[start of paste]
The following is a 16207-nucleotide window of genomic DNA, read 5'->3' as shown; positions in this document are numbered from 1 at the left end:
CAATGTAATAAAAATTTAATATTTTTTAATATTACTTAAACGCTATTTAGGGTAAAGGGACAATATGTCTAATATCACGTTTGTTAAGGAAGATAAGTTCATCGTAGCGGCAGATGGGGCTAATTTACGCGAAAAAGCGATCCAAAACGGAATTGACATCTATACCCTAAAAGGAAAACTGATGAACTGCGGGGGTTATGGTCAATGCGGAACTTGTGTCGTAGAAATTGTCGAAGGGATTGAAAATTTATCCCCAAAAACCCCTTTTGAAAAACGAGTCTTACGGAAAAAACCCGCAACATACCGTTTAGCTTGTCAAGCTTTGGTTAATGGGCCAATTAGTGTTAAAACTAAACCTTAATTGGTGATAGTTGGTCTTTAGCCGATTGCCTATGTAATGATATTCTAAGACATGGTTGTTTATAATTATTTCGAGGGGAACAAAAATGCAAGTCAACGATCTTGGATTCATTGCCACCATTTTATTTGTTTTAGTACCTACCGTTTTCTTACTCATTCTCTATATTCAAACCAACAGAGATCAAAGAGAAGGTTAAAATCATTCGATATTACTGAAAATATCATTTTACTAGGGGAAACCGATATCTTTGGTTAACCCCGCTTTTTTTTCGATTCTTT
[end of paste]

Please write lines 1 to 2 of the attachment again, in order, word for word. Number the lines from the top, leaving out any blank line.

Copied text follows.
The following is a 16207-nucleotide window of genomic DNA, read 5'->3' as shown; positions in this document are numbered from 1 at the left end:
CAATGTAATAAAAATTTAATATTTTTTAATATTACTTAAACGCTATTTAGGGTAAAGGGACAATATGTCTAATATCACGTTTGTTAAGGAAGATAAGTTCATCGTAGCGGCAGATGGGGCTAATTTACGCGAAAAAGCGATCCAAAACGGAATTGACATCTATACCCTAAAAGGAAAACTGATGAACTGCGGGGGTTATGGTCAATGCGGAACTTGTGTCGTAGAAATTGTCGAAGGGATTGAAAATTTATCCCCAAAAACCCCTTTTGAAAAACGAGTCTTACGGAAAAAACCCGCAACATACCGTTTAGCTTGTCAAGCTTTGGTTAATGGGCCAATTAGTGTTAAAACTAAACCTTAATTGGTGATAGTTGGTCTTTAGCCGATTGCCTATGTAATGATATTCTAAGACATGGTTGTTTATAATTATTTCGAGGGGAACAAAAATGCAAGTCAACGATCTTGGATTCATTGCCACCATTTTATTTGTTTTAGTACCTACCGTTTTCTTACTCATTCTCTATATTCAAACCAACAGAGATCAAAGAGAAGGTTAAAATCATTCGATATTACTGAAAATATCATTTTACTAGGGGAAACCGATATCTTTGGTTAACCCCGCTTTTTTTTCGATTCTTT